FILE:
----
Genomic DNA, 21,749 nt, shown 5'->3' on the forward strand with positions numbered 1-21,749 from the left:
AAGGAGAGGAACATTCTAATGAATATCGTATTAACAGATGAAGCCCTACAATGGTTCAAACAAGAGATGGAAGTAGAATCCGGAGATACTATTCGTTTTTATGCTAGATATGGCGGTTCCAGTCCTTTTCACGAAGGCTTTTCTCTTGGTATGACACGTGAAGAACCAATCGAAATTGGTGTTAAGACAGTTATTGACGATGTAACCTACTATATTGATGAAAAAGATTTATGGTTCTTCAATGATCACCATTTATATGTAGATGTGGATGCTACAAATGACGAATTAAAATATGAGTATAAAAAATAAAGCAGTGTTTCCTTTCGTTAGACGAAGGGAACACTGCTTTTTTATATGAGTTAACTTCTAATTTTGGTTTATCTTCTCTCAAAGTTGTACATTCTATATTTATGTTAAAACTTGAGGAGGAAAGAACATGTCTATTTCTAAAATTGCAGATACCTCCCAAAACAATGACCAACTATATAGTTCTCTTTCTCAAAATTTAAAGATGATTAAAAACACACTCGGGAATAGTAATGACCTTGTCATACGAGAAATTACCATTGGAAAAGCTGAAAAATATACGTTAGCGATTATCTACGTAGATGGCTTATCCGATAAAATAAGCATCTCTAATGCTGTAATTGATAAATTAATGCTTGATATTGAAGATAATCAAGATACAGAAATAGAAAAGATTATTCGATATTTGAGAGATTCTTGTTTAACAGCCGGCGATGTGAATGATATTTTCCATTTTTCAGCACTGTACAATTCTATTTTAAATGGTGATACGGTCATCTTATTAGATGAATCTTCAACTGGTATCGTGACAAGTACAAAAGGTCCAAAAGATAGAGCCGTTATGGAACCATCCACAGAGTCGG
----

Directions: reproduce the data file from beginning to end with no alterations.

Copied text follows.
Genomic DNA, 21,749 nt, shown 5'->3' on the forward strand with positions numbered 1-21,749 from the left:
AAGGAGAGGAACATTCTAATGAATATCGTATTAACAGATGAAGCCCTACAATGGTTCAAACAAGAGATGGAAGTAGAATCCGGAGATACTATTCGTTTTTATGCTAGATATGGCGGTTCCAGTCCTTTTCACGAAGGCTTTTCTCTTGGTATGACACGTGAAGAACCAATCGAAATTGGTGTTAAGACAGTTATTGACGATGTAACCTACTATATTGATGAAAAAGATTTATGGTTCTTCAATGATCACCATTTATATGTAGATGTGGATGCTACAAATGACGAATTAAAATATGAGTATAAAAAATAAAGCAGTGTTTCCTTTCGTTAGACGAAGGGAACACTGCTTTTTTATATGAGTTAACTTCTAATTTTGGTTTATCTTCTCTCAAAGTTGTACATTCTATATTTATGTTAAAACTTGAGGAGGAAAGAACATGTCTATTTCTAAAATTGCAGATACCTCCCAAAACAATGACCAACTATATAGTTCTCTTTCTCAAAATTTAAAGATGATTAAAAACACACTCGGGAATAGTAATGACCTTGTCATACGAGAAATTACCATTGGAAAAGCTGAAAAATATACGTTAGCGATTATCTACGTAGATGGCTTATCCGATAAAATAAGCATCTCTAATGCTGTAATTGATAAATTAATGCTTGATATTGAAGATAATCAAGATACAGAAATAGAAAAGATTATTCGATATTTGAGAGATTCTTGTTTAACAGCCGGCGATGTGAATGATATTTTCCATTTTTCAGCACTGTACAATTCTATTTTAAATGGTGATACGGTCATCTTATTAGATGAATCTTCAACTGGTATCGTGACAAGTACAAAAGGTCCAAAAGATAGAGCCGTTATGGAACCATCCACAGAGTCGG